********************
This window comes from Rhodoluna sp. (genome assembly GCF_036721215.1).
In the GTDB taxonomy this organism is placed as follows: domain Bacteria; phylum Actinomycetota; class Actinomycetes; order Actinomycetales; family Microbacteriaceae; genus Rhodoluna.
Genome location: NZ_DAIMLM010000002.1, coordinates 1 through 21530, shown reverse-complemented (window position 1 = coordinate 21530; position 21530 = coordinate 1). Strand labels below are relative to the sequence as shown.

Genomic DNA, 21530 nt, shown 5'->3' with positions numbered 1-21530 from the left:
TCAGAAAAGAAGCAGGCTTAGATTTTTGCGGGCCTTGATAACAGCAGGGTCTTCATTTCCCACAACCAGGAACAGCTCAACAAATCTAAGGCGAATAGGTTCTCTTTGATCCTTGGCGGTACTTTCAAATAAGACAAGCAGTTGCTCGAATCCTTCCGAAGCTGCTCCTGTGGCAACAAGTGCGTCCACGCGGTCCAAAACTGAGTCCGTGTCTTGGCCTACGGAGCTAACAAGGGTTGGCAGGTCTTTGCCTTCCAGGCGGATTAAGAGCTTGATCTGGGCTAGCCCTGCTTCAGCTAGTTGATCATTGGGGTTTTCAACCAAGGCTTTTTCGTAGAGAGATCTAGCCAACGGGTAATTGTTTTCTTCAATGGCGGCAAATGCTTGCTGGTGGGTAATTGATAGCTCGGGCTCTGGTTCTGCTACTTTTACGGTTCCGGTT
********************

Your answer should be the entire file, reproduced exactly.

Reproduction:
This window comes from Rhodoluna sp. (genome assembly GCF_036721215.1).
In the GTDB taxonomy this organism is placed as follows: domain Bacteria; phylum Actinomycetota; class Actinomycetes; order Actinomycetales; family Microbacteriaceae; genus Rhodoluna.
Genome location: NZ_DAIMLM010000002.1, coordinates 1 through 21530, shown reverse-complemented (window position 1 = coordinate 21530; position 21530 = coordinate 1). Strand labels below are relative to the sequence as shown.

Genomic DNA, 21530 nt, shown 5'->3' with positions numbered 1-21530 from the left:
TCAGAAAAGAAGCAGGCTTAGATTTTTGCGGGCCTTGATAACAGCAGGGTCTTCATTTCCCACAACCAGGAACAGCTCAACAAATCTAAGGCGAATAGGTTCTCTTTGATCCTTGGCGGTACTTTCAAATAAGACAAGCAGTTGCTCGAATCCTTCCGAAGCTGCTCCTGTGGCAACAAGTGCGTCCACGCGGTCCAAAACTGAGTCCGTGTCTTGGCCTACGGAGCTAACAAGGGTTGGCAGGTCTTTGCCTTCCAGGCGGATTAAGAGCTTGATCTGGGCTAGCCCTGCTTCAGCTAGTTGATCATTGGGGTTTTCAACCAAGGCTTTTTCGTAGAGAGATCTAGCCAACGGGTAATTGTTTTCTTCAATGGCGGCAAATGCTTGCTGGTGGGTAATTGATAGCTCGGGCTCTGGTTCTGCTACTTTTACGGTTCCGGTT